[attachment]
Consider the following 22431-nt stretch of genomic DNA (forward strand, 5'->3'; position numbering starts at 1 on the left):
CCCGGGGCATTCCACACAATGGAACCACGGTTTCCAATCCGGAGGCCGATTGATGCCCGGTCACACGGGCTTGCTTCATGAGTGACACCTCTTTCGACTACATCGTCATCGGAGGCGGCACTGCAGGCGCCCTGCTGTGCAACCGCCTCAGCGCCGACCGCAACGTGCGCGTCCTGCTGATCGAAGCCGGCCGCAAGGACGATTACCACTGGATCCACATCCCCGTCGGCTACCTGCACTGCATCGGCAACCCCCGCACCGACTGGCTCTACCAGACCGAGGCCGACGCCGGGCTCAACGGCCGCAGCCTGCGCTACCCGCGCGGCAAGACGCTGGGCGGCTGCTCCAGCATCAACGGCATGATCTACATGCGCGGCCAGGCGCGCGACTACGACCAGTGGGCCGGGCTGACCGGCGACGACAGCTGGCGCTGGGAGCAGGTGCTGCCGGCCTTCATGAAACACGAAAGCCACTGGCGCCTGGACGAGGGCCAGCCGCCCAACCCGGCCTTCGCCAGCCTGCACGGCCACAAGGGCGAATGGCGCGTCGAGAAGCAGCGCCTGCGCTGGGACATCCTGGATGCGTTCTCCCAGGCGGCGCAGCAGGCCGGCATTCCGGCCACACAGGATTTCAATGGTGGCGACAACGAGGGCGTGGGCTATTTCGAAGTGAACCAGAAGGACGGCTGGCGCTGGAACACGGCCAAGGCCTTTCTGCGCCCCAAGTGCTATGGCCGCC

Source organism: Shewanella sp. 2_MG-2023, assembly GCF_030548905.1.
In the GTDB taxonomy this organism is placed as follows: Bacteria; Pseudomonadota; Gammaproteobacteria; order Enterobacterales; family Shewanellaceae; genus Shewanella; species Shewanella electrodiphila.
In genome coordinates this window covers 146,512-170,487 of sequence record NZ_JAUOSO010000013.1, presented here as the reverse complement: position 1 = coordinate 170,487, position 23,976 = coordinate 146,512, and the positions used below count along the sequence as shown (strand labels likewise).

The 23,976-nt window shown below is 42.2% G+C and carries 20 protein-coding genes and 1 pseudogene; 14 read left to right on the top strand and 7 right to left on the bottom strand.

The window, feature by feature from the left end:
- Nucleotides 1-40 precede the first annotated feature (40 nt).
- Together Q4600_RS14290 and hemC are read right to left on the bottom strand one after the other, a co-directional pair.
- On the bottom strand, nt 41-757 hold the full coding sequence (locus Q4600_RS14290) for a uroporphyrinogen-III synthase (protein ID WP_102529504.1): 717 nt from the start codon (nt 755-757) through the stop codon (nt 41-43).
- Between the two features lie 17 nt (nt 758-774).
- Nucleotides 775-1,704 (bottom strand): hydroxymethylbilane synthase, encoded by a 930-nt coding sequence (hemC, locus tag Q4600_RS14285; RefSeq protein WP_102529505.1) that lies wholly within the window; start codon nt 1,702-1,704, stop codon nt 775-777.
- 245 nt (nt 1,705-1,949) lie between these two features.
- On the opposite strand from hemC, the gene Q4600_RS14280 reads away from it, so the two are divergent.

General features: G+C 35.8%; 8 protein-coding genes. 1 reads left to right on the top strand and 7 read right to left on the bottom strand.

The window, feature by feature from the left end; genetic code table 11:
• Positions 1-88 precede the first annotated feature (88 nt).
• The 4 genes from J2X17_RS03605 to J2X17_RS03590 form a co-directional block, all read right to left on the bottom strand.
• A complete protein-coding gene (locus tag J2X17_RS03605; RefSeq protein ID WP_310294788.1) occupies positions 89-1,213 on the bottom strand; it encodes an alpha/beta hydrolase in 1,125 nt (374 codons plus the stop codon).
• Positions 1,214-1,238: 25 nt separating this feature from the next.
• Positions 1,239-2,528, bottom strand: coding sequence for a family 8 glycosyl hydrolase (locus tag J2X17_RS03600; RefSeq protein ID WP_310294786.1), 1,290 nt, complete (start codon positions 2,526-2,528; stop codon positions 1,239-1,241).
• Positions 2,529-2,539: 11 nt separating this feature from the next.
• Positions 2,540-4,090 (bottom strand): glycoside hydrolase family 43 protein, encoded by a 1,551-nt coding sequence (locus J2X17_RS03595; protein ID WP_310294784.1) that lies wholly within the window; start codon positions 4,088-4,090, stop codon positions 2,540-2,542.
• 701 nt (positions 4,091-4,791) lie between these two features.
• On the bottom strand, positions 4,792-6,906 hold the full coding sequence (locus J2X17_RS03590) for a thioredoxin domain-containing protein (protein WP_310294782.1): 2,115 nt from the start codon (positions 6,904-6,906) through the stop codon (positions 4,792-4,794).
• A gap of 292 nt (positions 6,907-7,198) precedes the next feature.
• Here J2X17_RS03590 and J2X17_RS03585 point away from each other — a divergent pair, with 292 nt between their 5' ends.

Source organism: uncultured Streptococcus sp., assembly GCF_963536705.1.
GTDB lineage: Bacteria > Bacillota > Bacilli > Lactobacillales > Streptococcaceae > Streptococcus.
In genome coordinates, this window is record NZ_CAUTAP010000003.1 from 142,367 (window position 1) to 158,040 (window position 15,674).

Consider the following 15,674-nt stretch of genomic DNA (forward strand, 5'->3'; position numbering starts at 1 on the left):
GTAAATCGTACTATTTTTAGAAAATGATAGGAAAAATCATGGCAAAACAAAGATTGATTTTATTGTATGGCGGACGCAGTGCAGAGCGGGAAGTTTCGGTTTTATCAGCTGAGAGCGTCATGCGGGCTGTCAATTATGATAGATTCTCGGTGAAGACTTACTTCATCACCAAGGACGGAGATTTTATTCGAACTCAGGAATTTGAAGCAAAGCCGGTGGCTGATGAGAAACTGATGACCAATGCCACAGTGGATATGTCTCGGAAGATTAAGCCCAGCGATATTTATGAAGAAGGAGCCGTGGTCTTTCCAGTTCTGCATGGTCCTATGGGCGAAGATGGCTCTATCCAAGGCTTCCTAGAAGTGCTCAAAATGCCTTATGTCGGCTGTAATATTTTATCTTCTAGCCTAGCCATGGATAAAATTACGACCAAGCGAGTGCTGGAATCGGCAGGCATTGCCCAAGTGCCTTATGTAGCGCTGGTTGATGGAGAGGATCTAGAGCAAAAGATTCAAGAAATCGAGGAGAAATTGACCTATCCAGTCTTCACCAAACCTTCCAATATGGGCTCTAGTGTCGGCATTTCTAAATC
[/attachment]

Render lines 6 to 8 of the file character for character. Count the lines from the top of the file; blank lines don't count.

The 23,976-nt window shown below is 42.2% G+C and carries 20 protein-coding genes and 1 pseudogene; 14 read left to right on the top strand and 7 right to left on the bottom strand.

The window, feature by feature from the left end:
- Nucleotides 1-40 precede the first annotated feature (40 nt).